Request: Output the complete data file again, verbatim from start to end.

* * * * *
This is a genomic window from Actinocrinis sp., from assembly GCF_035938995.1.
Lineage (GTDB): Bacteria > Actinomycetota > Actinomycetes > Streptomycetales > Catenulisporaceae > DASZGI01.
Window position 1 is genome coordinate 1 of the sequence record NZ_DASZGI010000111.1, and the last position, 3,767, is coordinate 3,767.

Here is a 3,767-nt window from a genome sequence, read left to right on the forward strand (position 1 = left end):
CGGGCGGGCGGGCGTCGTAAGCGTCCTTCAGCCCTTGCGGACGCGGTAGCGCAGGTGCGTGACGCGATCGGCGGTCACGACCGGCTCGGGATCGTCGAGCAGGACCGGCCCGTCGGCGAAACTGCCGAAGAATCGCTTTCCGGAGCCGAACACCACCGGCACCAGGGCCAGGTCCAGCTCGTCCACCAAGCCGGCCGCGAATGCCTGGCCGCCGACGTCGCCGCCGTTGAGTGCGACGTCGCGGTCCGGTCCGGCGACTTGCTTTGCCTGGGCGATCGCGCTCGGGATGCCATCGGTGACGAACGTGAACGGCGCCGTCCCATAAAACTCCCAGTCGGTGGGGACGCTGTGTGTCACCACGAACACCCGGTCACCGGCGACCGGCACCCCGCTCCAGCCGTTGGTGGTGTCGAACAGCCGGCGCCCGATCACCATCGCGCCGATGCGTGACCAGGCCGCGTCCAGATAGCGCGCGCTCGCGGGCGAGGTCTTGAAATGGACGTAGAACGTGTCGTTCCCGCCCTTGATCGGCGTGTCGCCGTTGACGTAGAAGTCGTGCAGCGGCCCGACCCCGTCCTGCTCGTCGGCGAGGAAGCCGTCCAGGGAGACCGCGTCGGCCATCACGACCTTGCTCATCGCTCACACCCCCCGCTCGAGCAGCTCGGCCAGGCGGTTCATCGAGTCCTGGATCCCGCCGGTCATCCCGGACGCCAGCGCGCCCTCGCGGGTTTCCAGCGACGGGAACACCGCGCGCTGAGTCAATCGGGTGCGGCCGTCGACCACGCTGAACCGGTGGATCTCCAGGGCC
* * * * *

This is a genomic window from Actinocrinis sp., from assembly GCF_035938995.1.
Lineage (GTDB): Bacteria > Actinomycetota > Actinomycetes > Streptomycetales > Catenulisporaceae > DASZGI01.
Window position 1 is genome coordinate 1 of the sequence record NZ_DASZGI010000111.1, and the last position, 3,767, is coordinate 3,767.

Here is a 3,767-nt window from a genome sequence, read left to right on the forward strand (position 1 = left end):
CGGGCGGGCGGGCGTCGTAAGCGTCCTTCAGCCCTTGCGGACGCGGTAGCGCAGGTGCGTGACGCGATCGGCGGTCACGACCGGCTCGGGATCGTCGAGCAGGACCGGCCCGTCGGCGAAACTGCCGAAGAATCGCTTTCCGGAGCCGAACACCACCGGCACCAGGGCCAGGTCCAGCTCGTCCACCAAGCCGGCCGCGAATGCCTGGCCGCCGACGTCGCCGCCGTTGAGTGCGACGTCGCGGTCCGGTCCGGCGACTTGCTTTGCCTGGGCGATCGCGCTCGGGATGCCATCGGTGACGAACGTGAACGGCGCCGTCCCATAAAACTCCCAGTCGGTGGGGACGCTGTGTGTCACCACGAACACCCGGTCACCGGCGACCGGCACCCCGCTCCAGCCGTTGGTGGTGTCGAACAGCCGGCGCCCGATCACCATCGCGCCGATGCGTGACCAGGCCGCGTCCAGATAGCGCGCGCTCGCGGGCGAGGTCTTGAAATGGACGTAGAACGTGTCGTTCCCGCCCTTGATCGGCGTGTCGCCGTTGACGTAGAAGTCGTGCAGCGGCCCGACCCCGTCCTGCTCGTCGGCGAGGAAGCCGTCCAGGGAGACCGCGTCGGCCATCACGACCTTGCTCATCGCTCACACCCCCCGCTCGAGCAGCTCGGCCAGGCGGTTCATCGAGTCCTGGATCCCGCCGGTCATCCCGGACGCCAGCGCGCCCTCGCGGGTTTCCAGCGACGGGAACACCGCGCGCTGAGTCAATCGGGTGCGGCCGTCGACCACGCTGAACCGGTGGATCTCCAGGGCC